Oil Trader Andurand, Who Called Slump, Sees Bull Run's Startby and
Fund manager expects crude to recover to $80 a barrel in 2017
Saudis are seen changing market strategy through oil diplomacy
Pierre Andurand, a hedge-fund manager who predicted the oil collapse, said crude is starting a “multi-year bull run” because low prices have curbed supply.
Crude futures, currently trading near $40 a barrel, will rebound to $60 to $70 this year and $80 in 2017, the chief investment officer of London-based hedge fund Andurand Capital Management LLP said in a newsletter to investors. A spokesman for the money manager declined to comment.
“Large spending cuts are taking a toll on operational maintenance,” according to the newsletter, which was dated February. “After having been in an oversupplied market we expect inventory draws to start in a few months and accelerate quickly.”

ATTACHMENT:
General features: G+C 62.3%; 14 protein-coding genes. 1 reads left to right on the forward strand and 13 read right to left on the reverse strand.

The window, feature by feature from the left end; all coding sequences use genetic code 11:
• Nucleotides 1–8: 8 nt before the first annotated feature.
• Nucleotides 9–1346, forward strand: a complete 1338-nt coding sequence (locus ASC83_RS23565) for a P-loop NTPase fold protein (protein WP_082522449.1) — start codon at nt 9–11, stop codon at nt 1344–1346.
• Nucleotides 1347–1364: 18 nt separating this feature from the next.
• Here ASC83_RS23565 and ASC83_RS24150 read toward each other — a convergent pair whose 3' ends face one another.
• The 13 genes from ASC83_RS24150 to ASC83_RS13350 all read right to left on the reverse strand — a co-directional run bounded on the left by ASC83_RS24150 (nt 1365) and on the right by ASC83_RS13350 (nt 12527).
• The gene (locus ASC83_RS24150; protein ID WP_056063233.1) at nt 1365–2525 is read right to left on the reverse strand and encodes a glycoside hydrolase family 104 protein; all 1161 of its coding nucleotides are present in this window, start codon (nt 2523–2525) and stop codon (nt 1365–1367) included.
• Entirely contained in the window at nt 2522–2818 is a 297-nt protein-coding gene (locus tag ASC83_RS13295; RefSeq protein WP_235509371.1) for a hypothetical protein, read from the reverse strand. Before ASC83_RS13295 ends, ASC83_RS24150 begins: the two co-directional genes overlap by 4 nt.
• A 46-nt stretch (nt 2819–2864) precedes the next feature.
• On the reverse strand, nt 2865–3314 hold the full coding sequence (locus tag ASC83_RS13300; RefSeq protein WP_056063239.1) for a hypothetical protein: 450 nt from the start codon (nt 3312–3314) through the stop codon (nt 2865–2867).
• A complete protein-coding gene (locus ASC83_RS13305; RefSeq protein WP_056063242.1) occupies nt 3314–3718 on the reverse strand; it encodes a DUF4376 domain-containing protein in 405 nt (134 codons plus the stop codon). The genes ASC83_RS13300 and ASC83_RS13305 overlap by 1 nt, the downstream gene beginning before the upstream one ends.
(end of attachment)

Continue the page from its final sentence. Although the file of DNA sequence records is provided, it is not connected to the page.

Oil has slumped about 60 percent since mid-2014, prompting companies to lay off workers, cut investment and cancel projects. While prices have rebounded from a 12-year low reached earlier this year on speculation the surplus is easing as U.S. output declines, stockpiles in the world’s largest oil-consuming nation continue to grow.
The $710 million Andurand Commodities Fund gained 3.5 percent in the first two months of the year, while Brent crude futures, the global oil benchmark, lost that amount in the period. The S&P GSCI Crude Oil Total Return Index declined 18 percent. The Andurand fund added 4.1 percent in 2015 and 38 percent in 2014, according to the investor letter.
OPEC leader Saudi Arabia has already achieved its objective of curbing supply growth from rivals, and its diplomatic efforts with fellow producers may be aimed at averting a price surge in coming years as production falls short of demand, according to the newsletter. Most members of the Organization of Petroleum Exporting Countries will meet with Russia on April 17 in Doha to complete an accord to cap oil production, an initiative that has helped revive prices.
“It is possible that the Saudis are now less worried about short-term downside risk than medium-term large upside risk,” Andurand wrote. The kingdom, which “does not want crude oil prices to spike,” has realized that the slump in later-dated futures prices “has created a significant supply gap in the years to come.”